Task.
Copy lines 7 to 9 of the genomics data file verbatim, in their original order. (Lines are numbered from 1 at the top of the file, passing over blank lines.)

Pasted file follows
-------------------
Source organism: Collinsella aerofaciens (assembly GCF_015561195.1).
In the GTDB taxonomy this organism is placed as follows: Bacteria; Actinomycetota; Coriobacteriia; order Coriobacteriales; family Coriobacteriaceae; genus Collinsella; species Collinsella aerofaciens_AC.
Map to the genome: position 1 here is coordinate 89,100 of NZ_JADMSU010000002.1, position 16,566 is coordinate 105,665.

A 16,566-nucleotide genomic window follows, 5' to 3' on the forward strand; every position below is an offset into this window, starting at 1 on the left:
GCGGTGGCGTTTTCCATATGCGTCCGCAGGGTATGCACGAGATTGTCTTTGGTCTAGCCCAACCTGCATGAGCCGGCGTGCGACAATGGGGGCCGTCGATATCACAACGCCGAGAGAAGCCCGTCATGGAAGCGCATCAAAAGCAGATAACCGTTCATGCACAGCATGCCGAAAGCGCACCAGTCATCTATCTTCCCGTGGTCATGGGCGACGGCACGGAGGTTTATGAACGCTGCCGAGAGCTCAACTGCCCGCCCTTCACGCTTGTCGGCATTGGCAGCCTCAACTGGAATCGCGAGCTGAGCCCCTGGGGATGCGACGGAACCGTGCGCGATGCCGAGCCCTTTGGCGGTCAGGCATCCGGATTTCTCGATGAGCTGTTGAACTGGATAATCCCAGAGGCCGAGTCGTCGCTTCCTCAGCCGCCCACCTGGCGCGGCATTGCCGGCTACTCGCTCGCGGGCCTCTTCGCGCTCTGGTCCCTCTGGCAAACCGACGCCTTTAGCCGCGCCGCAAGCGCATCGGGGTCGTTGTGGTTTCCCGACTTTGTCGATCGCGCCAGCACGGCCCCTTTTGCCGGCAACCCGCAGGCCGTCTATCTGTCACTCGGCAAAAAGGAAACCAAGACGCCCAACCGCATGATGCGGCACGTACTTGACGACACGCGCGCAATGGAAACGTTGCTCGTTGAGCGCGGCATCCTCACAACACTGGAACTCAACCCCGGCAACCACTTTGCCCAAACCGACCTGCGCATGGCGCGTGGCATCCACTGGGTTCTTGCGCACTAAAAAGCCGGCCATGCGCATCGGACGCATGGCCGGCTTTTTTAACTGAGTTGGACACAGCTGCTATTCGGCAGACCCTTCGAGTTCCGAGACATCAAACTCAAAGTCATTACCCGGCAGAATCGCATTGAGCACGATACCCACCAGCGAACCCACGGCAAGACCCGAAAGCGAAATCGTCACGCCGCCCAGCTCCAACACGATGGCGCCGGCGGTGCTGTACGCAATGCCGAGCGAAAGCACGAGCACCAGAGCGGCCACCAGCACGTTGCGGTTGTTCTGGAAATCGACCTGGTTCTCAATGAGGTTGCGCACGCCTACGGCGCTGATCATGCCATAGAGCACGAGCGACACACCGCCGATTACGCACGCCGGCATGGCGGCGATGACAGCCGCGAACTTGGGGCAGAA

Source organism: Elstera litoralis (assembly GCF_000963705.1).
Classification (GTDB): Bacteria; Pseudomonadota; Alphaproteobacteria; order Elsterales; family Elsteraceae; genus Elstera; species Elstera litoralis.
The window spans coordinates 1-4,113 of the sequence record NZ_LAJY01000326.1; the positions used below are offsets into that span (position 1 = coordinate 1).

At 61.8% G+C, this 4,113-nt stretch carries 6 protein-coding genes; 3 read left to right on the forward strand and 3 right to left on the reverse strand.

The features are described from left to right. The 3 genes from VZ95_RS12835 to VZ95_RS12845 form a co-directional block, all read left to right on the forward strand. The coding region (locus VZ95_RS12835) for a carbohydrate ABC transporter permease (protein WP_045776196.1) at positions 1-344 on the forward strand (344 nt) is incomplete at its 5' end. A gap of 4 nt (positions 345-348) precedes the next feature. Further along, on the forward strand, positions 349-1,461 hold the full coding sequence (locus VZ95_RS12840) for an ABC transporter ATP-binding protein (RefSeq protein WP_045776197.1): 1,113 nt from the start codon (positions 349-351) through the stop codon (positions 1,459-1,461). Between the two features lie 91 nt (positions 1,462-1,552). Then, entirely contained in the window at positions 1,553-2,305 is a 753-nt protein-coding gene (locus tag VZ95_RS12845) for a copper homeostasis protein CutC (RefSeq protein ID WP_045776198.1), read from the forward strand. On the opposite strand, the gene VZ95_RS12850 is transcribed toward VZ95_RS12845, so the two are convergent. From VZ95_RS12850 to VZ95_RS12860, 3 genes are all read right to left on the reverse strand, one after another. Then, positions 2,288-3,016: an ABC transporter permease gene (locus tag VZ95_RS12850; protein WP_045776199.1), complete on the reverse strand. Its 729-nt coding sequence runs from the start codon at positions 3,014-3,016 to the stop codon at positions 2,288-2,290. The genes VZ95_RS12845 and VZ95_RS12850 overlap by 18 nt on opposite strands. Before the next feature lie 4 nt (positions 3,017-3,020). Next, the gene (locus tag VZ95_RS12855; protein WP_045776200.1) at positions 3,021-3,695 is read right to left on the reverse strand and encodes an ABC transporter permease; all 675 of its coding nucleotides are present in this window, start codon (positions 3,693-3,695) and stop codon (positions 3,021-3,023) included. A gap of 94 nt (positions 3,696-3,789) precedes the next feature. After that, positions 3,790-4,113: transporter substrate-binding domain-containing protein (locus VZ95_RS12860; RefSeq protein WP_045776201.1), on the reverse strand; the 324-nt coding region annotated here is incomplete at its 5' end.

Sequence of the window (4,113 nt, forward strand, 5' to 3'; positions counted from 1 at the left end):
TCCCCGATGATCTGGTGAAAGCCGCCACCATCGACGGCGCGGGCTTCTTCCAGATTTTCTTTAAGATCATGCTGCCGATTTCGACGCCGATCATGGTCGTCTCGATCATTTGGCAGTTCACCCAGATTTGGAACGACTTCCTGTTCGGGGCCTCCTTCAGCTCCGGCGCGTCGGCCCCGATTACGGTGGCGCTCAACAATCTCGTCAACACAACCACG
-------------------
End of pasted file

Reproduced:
Classification (GTDB): Bacteria; Pseudomonadota; Alphaproteobacteria; order Elsterales; family Elsteraceae; genus Elstera; species Elstera litoralis.
The window spans coordinates 1-4,113 of the sequence record NZ_LAJY01000326.1; the positions used below are offsets into that span (position 1 = coordinate 1).

At 61.8% G+C, this 4,113-nt stretch carries 6 protein-coding genes; 3 read left to right on the forward strand and 3 right to left on the reverse strand.